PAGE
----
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Lobbying MP is imortant work; a practice nurse tells why she decided to lobby two local MPs about pay parity for primary health care nurses, shares what she learnt from the experience and urges other nurses to get involved in such lobbying.

When I recently received an email from NZNO organiser Huia Welton seeking nurses to attend meetings with two Wellington MPs to lobby them regarding pay parity for primary health care (PHC) nurses, I thought it sounded like something I would be interested in. The meetings were with MP for Ohariu, Peter Dunne, and MP for Rongotai and former Health Minister, Annette King. As I work in one of these electorates and live in the other, the request seemed tailor-made for me. Also, both meetings were scheduled for times I could attend without too much difficulty, so I thought "why not?"

Concerned about pay disparity

I was motivated to get involved in the pay parity campaign for PHC nurses at the end of 2004 when the district health board (DHB) settlement was achieved, leading to significant disparity between the sectors. On behalf of the Capital and Coast PHC Nurses' Reference Group, I wrote to NZNO's then organising services manager Laila Harre expressing our concern. At a subsequent meeting we addressed the issue with both Harte and then industrial adviser Cee Payne-Harker. Both reassured us that pay parity for the PHC sector would follow, but that there would be a delay before this occurred.

Now is clearly the time for me to take some further action. Huia and I met before the first meeting so we could discuss and plan our approach. She gave me a copy of the NZNO regional lobbying kit, which provided some really useful tips on how to lobby. I already had some information on lobbying as part of a postgraduate paper I undertook a few years ago. As part of the paper, Central Christchurch MP Tim Barnett presented a session on lobbying to the students and gave us some information, which I re-read in preparation for the meetings. As well as the lobbying information, there was a fact sheet outlining the key facts and back ground information about the pay parity campaign.

This was useful to refresh my memory and also to have on hand during the meetings so I had a guide to refer to. The first meeting was with Peter Dunne who, as well as being a local MP, is an Associate Minister of Health. He started the meeting by admitting he didn't really know much about practice nurses and asked me if I could tell him what we actually do. I was pleased to tell him that nowadays many practice nurses run their own clinics in areas such as chronic illness management, diabetes, asthma, women's health and cervical screening, men's health checks, as well as immunisations including the recent MeNZB programme. He was pleasantly surprised to hear how many skills practice nurses have and how much autonomy we have in our work. He then indicated that, like many New Zealanders, he had not realised the DHB nurses' pay increase did not include PHC nurses. He was supportive of our approach and agreed there was indeed a need to ensure pay parity was achieved.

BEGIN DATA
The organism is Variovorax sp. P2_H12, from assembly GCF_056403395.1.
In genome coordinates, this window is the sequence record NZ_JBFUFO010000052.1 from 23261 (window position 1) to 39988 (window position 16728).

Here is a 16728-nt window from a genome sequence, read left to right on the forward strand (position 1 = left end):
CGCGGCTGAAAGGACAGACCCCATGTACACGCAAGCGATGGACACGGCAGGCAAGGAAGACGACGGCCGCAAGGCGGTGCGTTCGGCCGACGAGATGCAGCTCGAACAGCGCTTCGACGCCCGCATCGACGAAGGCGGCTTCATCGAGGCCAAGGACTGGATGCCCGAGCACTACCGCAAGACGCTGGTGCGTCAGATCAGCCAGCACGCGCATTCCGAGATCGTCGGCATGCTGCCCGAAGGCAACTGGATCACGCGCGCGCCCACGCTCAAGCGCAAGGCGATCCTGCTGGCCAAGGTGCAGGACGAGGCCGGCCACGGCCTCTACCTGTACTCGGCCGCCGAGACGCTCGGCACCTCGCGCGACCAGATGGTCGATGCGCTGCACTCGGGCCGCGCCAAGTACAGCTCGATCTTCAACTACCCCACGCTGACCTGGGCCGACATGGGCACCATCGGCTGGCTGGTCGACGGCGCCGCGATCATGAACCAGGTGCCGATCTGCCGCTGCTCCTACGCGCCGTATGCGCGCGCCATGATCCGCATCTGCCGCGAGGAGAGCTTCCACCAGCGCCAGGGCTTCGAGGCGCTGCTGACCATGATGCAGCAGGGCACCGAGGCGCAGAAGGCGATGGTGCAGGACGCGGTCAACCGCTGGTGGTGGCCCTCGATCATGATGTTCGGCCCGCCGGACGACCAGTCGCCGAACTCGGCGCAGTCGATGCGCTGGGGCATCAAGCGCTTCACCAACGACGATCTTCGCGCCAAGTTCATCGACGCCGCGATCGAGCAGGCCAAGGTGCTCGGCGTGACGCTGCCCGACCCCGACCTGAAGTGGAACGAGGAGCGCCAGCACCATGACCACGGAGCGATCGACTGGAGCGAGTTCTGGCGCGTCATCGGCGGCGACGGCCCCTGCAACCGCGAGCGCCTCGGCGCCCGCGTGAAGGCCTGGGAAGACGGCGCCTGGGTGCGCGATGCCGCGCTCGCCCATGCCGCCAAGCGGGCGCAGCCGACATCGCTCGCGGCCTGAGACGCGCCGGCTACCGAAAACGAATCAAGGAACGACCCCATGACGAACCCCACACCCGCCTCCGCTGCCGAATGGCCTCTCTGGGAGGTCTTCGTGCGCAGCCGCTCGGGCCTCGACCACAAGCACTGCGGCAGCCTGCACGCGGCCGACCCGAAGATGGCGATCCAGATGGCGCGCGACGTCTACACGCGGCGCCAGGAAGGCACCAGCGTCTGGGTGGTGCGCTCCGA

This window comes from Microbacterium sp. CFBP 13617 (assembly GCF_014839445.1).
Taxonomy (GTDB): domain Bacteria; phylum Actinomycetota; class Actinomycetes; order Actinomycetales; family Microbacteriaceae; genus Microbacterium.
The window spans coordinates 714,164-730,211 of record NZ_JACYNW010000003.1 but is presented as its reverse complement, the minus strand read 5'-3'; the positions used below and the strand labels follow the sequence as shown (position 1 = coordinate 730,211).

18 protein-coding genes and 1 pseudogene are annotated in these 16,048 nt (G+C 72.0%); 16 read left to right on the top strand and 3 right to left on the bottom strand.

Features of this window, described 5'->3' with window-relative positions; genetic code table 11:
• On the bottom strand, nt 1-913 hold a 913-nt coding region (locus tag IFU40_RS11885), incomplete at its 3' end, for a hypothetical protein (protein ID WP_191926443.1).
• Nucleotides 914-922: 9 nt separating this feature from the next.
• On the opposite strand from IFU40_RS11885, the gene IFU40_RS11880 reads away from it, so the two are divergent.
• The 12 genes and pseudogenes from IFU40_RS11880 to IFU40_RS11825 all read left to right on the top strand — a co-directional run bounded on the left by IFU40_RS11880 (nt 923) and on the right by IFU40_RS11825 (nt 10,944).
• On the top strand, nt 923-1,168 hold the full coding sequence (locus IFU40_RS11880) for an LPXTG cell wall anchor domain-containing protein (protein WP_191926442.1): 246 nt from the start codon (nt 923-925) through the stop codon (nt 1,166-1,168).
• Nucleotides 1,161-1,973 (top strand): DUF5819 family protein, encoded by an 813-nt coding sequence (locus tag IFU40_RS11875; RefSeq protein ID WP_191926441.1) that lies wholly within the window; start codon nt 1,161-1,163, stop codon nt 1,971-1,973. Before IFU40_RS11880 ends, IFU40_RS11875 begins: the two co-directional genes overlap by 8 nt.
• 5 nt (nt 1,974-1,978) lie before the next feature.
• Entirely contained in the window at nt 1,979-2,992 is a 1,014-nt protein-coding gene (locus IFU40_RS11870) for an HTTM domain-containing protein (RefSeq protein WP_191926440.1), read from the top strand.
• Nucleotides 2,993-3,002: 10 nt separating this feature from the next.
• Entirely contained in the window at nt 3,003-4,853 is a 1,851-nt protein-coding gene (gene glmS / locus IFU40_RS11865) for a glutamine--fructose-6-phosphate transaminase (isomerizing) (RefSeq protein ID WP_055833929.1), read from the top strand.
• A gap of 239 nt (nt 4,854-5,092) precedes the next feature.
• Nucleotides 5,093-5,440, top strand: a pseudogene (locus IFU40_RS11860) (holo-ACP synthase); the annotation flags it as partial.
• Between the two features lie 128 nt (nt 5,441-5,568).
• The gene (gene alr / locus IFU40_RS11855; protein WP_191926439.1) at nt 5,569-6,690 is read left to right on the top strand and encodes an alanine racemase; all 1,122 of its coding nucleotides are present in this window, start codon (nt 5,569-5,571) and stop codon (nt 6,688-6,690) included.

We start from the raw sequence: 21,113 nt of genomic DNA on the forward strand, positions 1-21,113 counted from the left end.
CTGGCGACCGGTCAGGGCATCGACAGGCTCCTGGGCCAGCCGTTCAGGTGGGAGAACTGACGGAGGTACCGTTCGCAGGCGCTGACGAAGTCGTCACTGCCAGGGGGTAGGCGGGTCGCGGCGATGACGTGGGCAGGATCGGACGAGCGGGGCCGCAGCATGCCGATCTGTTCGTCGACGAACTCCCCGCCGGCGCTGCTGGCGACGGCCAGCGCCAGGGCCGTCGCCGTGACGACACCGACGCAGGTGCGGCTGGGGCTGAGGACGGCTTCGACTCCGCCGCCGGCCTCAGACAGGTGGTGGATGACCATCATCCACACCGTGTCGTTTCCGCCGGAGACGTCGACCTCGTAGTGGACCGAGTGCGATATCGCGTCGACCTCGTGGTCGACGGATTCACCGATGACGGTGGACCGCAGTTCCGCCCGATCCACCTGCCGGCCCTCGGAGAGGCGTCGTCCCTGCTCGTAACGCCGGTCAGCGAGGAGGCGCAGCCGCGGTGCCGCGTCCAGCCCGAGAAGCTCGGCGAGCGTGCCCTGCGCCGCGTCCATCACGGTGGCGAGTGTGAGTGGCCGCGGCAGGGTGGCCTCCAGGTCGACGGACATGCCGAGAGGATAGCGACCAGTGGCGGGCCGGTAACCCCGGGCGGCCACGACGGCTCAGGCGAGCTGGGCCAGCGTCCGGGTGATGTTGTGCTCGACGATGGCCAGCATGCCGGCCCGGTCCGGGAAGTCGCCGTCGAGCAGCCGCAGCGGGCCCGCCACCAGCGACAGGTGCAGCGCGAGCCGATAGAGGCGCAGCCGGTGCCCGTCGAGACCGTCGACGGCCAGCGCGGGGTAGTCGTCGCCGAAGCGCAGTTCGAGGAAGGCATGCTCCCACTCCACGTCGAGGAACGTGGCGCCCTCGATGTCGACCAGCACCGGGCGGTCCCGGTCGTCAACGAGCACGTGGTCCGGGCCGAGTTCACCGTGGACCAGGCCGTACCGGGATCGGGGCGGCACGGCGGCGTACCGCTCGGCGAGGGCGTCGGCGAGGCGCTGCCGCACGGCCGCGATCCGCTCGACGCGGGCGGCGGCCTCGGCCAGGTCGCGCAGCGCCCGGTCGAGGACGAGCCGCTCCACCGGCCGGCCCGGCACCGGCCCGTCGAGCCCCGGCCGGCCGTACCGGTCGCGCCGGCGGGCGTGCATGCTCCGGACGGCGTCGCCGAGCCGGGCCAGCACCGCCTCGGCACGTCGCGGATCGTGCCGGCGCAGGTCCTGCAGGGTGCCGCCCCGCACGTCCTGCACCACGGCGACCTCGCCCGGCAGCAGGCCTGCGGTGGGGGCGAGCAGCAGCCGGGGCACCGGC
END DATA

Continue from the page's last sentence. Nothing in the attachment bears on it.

The following day we met King. As was to be expected, she was much more aware of the issues. While she listened to what we had to say, she emphasised several times that there had been a huge amount of money injected into PHC already and there was more coming soon. I felt that she expected any pay increases for PHC nurses should come out of this money. She was very willing to listen to our submission, however, and also agreed it was essential pay parity was achieved.

I found both meetings enjoyable, with both MPs pleasant, extremely approachable and easy to talk to. It is always good to be able to promote practice nursing and our work, particularly to Peter Dunne whose knowledge was relatively limited. I also found my knowledge of the Government's PHC Strategy, gained during my studies, was helpful, in particular being able to quote the emphasis placed on nurses' role in its implementation.

I imagine many nurses would feel rather nervous and reluctant about such meetings but I found the whole experience very positive and would certainly recommend it as a way of both advancing pay parity and promoting PHC nursing.

Strong support

Another barrier for many is difficulty getting time off to attend such meetings. I am fortunate my employers have always strongly supported me in undertaking such activities but this is not the case for many nurses. The support I had from Huia, who did a marvellous job in presenting the facts about both pay parity and the Fair Share for Aged Care Campaign, which we also covered, was really good. It helped me feel confident about what we were doing. I think we made a good team, with my practical onthe-job information and her background knowledge of the issues.

I would certainly recommend that other PHC nurses lobby their local MPs if they have the opportunity. It is vital we get the pay parity message to them as I imagine there are many other MPs who, like Peter Dunne, are not aware of the issues and the current pay disparity. It is also our campaign and for it to be successful, PHC nurses must be involved.

Cathy Mitchell, RN, BN, PGDipPHC, is a practice nurse at the Brooklyn Central Health in Wellington.
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Title Annotation:VIEWPOINT
Author:Mitchell, Cathy
Publication:Kai Tiaki: Nursing New Zealand
Date:Mar 1, 2006
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